All the party switches in recent U.S. presidential elections included a distinct element of voter rage. George W. Bush would not be president were it not for the Christian right’s rage, in Florida as well, at what it perceived as Bill Clinton’s debauchery and corruption. Barack Obama would not have become the first black president in 2008 – or would not have enjoyed such a large majority, at least – were it not for the left’s outrage at the war in Iraq and the crippling economic downfall.
And a candidate as ludicrous as Trump would never have been elected, of course, were it not for white resentment of Obama’s presidency and the sense that East Coast liberals have taken over America. And unless it suddenly turns out that there is a God after all and that he has miraculously made a great president out of Trump, it is inevitable that vote outrage will boot Trump out of office in four years or eight, on the assumption that elections are still legal by then.
There are many reasons why this ebb and flow of political fortunes doesn’t work in Israel, first and foremost being the primacy of the security situation, the occupation and the external threats that overshadow everything else. Like in Israel, the American left is nurtured by “elitist” anger over external entanglements or culture wars, but it is also fed by the frustrations and resentment of disenfranchised minorities. In Israel most of the public has adopted the hawkish and fatalistic world view of the right and is inclined to docilely accept the religious parties’ political prowess that allows them to dictate their will in the local version of “culture wars.”
But the Israeli left cannot be fueled by “working class rage” because it has no standing with the proletarian or with historically disadvantaged minorities: it neglected and then abandoned Jewish North African immigrants and it unfortunately views the Arab minority as beyond the pale.
The last time rage swept the center-left to victory was with Ehud Barak in 1999. Not only were voters fed up with Netanyahu’s governing style and his sabotaging of the peace process in the wake of the Wye River Accord, the left was still itching for revenge for Netanyahu’s shocking upset in the 1996 elections. Barak, though it's hard to fathom it today, knew how to inflame and then tunnel public rage so that his voters gave him an overwhelming 56 percent to 44 percent majority in the direct personal elections that were still in force then.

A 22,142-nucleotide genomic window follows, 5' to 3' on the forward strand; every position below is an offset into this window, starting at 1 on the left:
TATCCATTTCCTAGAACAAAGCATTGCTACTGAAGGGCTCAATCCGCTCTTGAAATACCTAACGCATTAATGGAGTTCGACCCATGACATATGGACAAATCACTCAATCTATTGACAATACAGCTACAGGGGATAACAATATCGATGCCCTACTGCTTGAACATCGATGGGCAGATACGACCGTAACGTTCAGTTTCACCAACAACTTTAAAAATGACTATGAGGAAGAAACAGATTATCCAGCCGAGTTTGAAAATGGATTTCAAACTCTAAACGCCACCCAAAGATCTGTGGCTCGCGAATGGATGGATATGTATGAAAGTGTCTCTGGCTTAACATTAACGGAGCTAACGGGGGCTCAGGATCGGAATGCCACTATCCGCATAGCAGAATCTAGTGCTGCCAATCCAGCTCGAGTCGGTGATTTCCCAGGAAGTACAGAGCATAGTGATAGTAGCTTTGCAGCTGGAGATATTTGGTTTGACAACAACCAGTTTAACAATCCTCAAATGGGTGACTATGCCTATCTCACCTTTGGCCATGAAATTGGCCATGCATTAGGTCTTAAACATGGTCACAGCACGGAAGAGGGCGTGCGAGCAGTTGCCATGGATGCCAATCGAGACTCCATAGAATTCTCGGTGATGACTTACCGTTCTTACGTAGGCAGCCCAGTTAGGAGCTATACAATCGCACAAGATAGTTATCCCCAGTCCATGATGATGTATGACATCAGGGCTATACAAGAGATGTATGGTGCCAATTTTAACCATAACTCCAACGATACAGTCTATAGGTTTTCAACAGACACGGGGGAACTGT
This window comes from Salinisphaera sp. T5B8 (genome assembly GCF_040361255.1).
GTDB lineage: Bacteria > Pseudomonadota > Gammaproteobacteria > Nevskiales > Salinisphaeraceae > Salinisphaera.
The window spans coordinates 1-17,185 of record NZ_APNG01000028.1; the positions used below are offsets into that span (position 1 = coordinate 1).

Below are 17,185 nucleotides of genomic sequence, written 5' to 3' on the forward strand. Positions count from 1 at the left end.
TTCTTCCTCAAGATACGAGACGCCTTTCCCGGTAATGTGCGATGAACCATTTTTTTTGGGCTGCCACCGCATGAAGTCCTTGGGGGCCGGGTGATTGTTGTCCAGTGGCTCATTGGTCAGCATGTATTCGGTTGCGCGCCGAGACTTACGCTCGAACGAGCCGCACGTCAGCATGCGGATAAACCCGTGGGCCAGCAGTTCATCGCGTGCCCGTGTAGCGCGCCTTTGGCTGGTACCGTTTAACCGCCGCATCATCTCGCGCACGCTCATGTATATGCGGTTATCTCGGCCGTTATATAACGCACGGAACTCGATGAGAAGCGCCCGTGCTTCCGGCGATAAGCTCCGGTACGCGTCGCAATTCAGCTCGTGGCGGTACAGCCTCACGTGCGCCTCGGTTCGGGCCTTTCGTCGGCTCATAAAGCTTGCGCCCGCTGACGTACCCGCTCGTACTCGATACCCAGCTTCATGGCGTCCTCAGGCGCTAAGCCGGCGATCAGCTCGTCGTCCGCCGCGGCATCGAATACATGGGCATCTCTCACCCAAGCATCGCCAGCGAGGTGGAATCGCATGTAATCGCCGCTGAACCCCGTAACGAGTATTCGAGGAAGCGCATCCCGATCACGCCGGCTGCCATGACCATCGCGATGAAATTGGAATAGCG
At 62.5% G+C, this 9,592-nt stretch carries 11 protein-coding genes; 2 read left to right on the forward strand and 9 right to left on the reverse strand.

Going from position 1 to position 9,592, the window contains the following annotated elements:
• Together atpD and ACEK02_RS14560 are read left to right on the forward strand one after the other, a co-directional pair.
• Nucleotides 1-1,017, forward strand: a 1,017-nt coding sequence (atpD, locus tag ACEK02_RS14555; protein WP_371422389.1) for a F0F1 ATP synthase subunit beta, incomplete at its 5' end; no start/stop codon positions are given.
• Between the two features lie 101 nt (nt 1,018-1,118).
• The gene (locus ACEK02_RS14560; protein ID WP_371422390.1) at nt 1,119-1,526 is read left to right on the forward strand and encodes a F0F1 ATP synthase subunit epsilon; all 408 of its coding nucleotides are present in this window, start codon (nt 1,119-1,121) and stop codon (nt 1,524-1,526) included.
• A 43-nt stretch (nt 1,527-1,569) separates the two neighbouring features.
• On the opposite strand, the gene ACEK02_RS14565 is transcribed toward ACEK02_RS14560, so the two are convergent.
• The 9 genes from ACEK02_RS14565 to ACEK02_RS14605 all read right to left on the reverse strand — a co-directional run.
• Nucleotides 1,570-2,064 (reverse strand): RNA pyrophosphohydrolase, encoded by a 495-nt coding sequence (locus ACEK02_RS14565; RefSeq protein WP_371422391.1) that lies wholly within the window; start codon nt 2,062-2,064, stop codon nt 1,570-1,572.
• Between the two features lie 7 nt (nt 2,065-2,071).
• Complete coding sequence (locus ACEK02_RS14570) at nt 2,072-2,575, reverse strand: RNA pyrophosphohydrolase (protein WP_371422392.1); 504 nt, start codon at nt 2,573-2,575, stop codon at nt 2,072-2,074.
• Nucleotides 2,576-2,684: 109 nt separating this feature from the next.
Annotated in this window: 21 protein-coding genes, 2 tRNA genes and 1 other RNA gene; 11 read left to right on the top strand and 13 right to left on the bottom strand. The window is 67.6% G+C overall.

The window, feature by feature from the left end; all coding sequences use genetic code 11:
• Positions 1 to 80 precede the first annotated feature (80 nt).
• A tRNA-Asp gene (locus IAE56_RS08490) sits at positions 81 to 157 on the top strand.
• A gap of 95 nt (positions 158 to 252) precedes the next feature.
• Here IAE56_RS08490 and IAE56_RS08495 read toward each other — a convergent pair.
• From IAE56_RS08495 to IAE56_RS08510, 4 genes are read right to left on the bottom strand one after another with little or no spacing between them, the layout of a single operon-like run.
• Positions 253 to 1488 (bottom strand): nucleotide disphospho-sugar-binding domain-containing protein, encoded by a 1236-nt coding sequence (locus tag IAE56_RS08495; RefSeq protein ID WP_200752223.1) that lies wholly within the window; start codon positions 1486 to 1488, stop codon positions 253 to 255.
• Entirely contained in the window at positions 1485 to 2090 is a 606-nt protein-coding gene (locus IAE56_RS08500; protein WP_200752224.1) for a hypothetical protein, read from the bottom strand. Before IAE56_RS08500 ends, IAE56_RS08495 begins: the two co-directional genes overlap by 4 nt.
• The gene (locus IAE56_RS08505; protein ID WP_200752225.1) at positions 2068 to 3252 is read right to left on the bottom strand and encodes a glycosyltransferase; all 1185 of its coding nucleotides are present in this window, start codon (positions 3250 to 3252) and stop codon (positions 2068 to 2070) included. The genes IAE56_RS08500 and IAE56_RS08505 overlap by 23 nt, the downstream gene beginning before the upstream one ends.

Perhaps because of the crushing sense of failure after Barak’s term was over, and the devastating political effects of the wave of suicide bombings that followed, the left and center have never recovered that sense of rage, despite their sense that Netanyahu is leading the country to ruin.
The left suffers blow after defeat – this week alone it was hit with the law authorizing expropriation of Palestinian land in the West Bank, with a law against muezzins in mosques, with proposed “blacklists” of alleged BDS supporters and with Netanyahu’s irresponsible and dangerous incitement against investigative journalist Raviv Drucker. But instead of rage erupting from their guts, most lefties read some carefully written article in Haaretz and continued groaning and moaning in their admittedly elitist enclaves in Tel Aviv.
Perhaps the left will never get back into power in Israel, but it certainly won’t if it doesn’t find the kind of leader who can pour fuel on its embers of anger, a firebrand rabble-rouser who can inflame supporters, jolt indifferent voters out of their complacency and win over those Likud supporters who have been blinded by hate and incitement. It can be a Donald Trump even, but without the race-baiting, malevolence and basic inability to formulate a sentence. Someone for whom the end is the only thing that’s important and who views the means are secondary. Though condemned in most situations, anger can be a basic tool for survival in nature as well as an admirable human response to corruption, ineptitude, stupidity and injustice. But even if it doesn’t work and it’s a lost cause “Do not go gentle into that good night,” as Dylan Thomas wrote “Rage, rage against the dying of the light.”